Genetic testing could help people live healthier lives

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What if you could test specific genes to figure out exactly how your body reacts to food? You could see if any number of things are actually bad for you. (KFSN)

Most of us know about genetic testing which can tell you about inherited traits such as hair or eye color. But what if you could test specific genes to figure out exactly how your body reacts to food? You could see if any number of vitamins are actually bad for you or tailor the perfect diet.

Ginny Felch is motivated to take better care of herself.

"My mother had a heart attack, a pretty bad one when she was 52."

To help make sure the same thing didn't happen to her, Felch worked with a nutritionist and signed up for something called nutrigenomics testing. A simple blood test examined her genes to see how her body processes nutrients.

"Take advantage of this new science that's developing more and more every single day, why not do it?"

The results showed she has a gene mutation that prevents her from processing folate properly. To compensate, the nutritionist recommended more leafy greens Felch's diet.

Felch also found out another one of her genes may mess with her cholesterol.

"I discovered that I had an increased risk of heart disease and stroke."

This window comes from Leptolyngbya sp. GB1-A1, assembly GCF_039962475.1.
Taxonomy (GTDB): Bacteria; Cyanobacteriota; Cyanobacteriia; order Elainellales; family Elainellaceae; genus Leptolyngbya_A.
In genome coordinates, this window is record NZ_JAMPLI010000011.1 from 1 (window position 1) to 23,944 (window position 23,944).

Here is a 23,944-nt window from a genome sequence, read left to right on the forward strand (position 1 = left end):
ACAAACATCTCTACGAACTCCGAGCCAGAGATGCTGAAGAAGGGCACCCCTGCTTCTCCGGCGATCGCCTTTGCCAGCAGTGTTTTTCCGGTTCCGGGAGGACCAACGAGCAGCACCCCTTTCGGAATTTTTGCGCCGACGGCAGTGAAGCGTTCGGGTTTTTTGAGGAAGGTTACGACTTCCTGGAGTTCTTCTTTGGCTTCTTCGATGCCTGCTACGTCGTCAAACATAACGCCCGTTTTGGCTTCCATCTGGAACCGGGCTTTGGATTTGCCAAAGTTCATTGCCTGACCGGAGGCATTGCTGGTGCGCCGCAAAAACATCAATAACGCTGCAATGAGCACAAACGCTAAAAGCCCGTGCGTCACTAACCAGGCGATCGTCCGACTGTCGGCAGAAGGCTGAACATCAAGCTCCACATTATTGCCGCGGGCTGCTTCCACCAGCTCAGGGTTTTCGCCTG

Part of the solution? The nutritionist took Felch off of fish oil supplements.

The American Academy of Nutrition and Dietetics said the tests allow experts to tailor individual plans like never before.

"Looking at genomic testing we can see how somebody metabolizes protein or how somebody metabolizes sugar, and so we can get an idea of their risk of metabolic syndrome, for instance. We can see their risk for cancer or even heart disease,' said Sonya Angelone, Spokesperson, Academy of Nutrition and Dietetics.

A handful of companies offers the genomic testing. It's generally not covered by insurance and can run a couple hundred dollars.

Felch considers it money well spent.

"I'm already experiencing some health benefits, like more energy, and I feel, I just feel so much better."

Some employers also offer the testing to employees subsidizing the cost with the understanding that in the end, the employee will be saving money on health care expenses.
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